I have had people say to me, "Well, those people should ask for help. I'd help them! They can do cars at my house next year."  Yeah? Well how were they supposed to know that before their child was melted in tears because the car lost every single race because it was too light and they didn't even know that weights existed?

Some wards try to mitigate this (including mine) by having a weigh-in with tools, weights, and scales available, and the people who know how to place weights provide the weights (and the graphite for the wheels) and teach the others how to do it.

This helps a little, but doesn't solve the problem that people are not getting good instructions. The kits don't even include the rules for the size of the cars. I've been doing this for years now and still don't know what I'm doing, and just learned this year that the blocks of wood come too long and you have to cut an eighth of an inch off the length.

There is insider knowledge about how to place the wheels, where to put the weights, how to shape the cars (what kinds of tools to use), etc. Some people know this, and some don't, and you can't get the information anywhere.

This is an unfair system and puts fragile boys at a disadvantage and crushes them.

Solving problems 3 and 4 would be fairly easy:  Have a make-cars night together, starting with a workshop from a person who knows how to do it, and followed by a chance for parents and kids to make their cars together. Bring all the tools (including a band saw and sand paper) and all the supplies (fancy paints, brushes, graphite, etc) for any and all who want to join. Let the insiders teach the outsiders so everyone has the same resources and same information and all the help they need, without having to beg or guess who has the time and tools. Make it optional so parents who really want to just make their cars with their kids at home can, but assign some people who know what they're doing to help. Kids still get to make the cars with their parents, but without the disadvantage. Or invite the parents to come to the weekly scouts meetings the two weeks before the pinewood derby and do it there, for scouts.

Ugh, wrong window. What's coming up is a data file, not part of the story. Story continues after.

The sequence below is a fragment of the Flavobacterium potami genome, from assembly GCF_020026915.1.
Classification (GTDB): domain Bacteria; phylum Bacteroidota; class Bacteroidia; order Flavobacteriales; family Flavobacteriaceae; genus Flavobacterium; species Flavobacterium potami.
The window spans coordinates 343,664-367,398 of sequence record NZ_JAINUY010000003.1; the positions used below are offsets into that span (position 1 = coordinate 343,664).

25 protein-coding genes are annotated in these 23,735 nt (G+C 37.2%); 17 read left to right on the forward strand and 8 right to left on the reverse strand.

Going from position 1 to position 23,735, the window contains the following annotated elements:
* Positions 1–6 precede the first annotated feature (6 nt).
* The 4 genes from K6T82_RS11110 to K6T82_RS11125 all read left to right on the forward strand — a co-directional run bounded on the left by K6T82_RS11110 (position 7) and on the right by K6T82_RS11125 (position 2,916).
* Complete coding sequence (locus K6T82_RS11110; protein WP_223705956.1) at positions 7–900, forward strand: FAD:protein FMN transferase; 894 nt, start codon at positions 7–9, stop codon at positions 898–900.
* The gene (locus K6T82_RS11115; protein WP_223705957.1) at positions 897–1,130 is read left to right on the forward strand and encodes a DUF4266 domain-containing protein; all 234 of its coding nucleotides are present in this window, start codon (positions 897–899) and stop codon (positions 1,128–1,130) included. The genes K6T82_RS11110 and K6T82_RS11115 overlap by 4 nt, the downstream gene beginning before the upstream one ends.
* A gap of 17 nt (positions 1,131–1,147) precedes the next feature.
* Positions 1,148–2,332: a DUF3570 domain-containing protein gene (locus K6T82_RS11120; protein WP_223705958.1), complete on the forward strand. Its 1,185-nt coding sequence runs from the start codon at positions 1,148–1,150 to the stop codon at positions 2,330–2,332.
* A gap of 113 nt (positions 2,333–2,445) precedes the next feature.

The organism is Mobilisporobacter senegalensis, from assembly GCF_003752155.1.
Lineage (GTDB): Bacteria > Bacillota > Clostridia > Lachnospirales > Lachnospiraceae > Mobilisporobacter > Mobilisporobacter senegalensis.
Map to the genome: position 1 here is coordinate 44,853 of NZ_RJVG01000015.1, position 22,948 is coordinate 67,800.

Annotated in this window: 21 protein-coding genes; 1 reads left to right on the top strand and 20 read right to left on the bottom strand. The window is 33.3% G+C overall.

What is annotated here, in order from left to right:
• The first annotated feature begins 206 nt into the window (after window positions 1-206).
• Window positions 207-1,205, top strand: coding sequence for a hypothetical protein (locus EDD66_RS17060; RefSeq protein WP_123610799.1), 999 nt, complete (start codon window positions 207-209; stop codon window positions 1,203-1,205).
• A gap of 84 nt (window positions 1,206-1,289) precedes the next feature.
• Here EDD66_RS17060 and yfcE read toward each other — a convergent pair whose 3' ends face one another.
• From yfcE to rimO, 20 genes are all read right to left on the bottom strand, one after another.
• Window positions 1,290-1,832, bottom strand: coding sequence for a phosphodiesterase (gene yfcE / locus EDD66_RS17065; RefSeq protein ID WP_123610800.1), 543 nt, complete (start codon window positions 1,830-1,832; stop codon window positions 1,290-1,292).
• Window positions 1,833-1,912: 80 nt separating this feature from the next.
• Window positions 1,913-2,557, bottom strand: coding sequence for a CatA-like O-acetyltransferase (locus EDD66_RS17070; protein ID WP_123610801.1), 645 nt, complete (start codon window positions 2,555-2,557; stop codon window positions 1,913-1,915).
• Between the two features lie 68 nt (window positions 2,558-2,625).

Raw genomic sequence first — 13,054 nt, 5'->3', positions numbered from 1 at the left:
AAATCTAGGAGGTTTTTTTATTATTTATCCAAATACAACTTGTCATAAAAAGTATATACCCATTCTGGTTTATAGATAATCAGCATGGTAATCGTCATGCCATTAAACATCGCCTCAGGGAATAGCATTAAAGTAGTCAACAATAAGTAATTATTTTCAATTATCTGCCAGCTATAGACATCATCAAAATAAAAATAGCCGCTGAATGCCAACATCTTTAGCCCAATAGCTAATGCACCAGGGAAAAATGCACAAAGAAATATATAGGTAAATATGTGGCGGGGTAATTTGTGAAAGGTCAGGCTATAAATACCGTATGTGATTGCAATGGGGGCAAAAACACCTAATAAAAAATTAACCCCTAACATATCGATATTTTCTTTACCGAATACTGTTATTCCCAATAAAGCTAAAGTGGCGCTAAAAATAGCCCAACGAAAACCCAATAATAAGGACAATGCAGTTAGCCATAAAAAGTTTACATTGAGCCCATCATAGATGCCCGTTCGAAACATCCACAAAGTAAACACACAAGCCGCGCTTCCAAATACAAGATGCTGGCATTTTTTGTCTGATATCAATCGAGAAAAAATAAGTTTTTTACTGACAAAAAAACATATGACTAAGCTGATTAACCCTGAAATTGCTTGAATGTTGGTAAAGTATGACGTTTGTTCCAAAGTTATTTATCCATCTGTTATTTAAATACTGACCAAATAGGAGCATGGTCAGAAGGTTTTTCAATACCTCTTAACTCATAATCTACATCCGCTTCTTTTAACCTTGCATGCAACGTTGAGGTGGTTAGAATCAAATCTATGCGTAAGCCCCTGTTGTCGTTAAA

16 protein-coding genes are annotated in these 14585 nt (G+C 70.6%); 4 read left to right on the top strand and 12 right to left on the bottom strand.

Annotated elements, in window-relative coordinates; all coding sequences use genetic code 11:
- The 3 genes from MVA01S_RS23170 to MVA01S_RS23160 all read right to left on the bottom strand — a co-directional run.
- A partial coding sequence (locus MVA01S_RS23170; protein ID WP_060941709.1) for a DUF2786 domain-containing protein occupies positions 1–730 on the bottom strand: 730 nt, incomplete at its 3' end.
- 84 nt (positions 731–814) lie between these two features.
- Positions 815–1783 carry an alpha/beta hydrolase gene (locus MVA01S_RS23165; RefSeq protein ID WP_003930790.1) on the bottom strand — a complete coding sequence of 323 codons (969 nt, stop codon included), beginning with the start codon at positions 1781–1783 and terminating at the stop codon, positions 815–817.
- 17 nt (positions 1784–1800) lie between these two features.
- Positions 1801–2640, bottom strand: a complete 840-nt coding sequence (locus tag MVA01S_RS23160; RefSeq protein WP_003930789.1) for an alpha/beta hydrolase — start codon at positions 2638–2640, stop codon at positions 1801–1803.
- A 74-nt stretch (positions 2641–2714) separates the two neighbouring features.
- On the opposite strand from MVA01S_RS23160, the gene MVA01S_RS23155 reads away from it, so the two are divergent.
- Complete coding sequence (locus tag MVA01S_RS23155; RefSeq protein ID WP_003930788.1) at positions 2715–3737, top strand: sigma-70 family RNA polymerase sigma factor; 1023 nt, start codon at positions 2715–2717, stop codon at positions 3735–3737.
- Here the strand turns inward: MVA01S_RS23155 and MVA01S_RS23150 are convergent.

An easier solution that wouldn't address problem 3 but would help with problem 4 would be to print articles from Boys' Life magazine about how to make a winning car. They have them. A lot of the insider knowledge is right there, but nobody gets Boys' Life (and truthfully most of it is useless propaganda for "buying in to the way we do things" anyway). Stuff like this would be immensely helpful:  But the boys and parents don't even know to look for it.